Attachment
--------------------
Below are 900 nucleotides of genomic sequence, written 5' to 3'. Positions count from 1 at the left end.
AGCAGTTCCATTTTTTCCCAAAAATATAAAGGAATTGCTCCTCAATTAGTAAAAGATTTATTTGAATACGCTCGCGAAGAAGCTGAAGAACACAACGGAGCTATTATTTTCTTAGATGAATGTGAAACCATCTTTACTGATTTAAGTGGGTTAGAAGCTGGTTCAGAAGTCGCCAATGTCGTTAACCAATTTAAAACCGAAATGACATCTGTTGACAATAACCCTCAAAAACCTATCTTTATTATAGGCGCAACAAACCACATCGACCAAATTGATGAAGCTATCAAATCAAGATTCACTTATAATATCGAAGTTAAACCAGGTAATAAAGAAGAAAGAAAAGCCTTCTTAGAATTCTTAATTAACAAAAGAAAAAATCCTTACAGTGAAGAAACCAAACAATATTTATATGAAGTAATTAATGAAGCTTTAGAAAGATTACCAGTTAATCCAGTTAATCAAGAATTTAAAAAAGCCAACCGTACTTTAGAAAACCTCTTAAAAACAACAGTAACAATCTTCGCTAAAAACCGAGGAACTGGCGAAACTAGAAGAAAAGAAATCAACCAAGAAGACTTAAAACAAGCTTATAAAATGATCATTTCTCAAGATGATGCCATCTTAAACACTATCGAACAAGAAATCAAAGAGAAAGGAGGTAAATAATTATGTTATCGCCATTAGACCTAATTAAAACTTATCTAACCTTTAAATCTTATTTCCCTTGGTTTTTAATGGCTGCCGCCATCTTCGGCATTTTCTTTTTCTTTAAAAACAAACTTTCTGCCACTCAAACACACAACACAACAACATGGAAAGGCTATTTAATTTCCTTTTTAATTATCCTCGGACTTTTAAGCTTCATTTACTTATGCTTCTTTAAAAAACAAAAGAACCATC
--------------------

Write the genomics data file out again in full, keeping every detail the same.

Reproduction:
Below are 900 nucleotides of genomic sequence, written 5' to 3'. Positions count from 1 at the left end.
AGCAGTTCCATTTTTTCCCAAAAATATAAAGGAATTGCTCCTCAATTAGTAAAAGATTTATTTGAATACGCTCGCGAAGAAGCTGAAGAACACAACGGAGCTATTATTTTCTTAGATGAATGTGAAACCATCTTTACTGATTTAAGTGGGTTAGAAGCTGGTTCAGAAGTCGCCAATGTCGTTAACCAATTTAAAACCGAAATGACATCTGTTGACAATAACCCTCAAAAACCTATCTTTATTATAGGCGCAACAAACCACATCGACCAAATTGATGAAGCTATCAAATCAAGATTCACTTATAATATCGAAGTTAAACCAGGTAATAAAGAAGAAAGAAAAGCCTTCTTAGAATTCTTAATTAACAAAAGAAAAAATCCTTACAGTGAAGAAACCAAACAATATTTATATGAAGTAATTAATGAAGCTTTAGAAAGATTACCAGTTAATCCAGTTAATCAAGAATTTAAAAAAGCCAACCGTACTTTAGAAAACCTCTTAAAAACAACAGTAACAATCTTCGCTAAAAACCGAGGAACTGGCGAAACTAGAAGAAAAGAAATCAACCAAGAAGACTTAAAACAAGCTTATAAAATGATCATTTCTCAAGATGATGCCATCTTAAACACTATCGAACAAGAAATCAAAGAGAAAGGAGGTAAATAATTATGTTATCGCCATTAGACCTAATTAAAACTTATCTAACCTTTAAATCTTATTTCCCTTGGTTTTTAATGGCTGCCGCCATCTTCGGCATTTTCTTTTTCTTTAAAAACAAACTTTCTGCCACTCAAACACACAACACAACAACATGGAAAGGCTATTTAATTTCCTTTTTAATTATCCTCGGACTTTTAAGCTTCATTTACTTATGCTTCTTTAAAAAACAAAAGAACCATC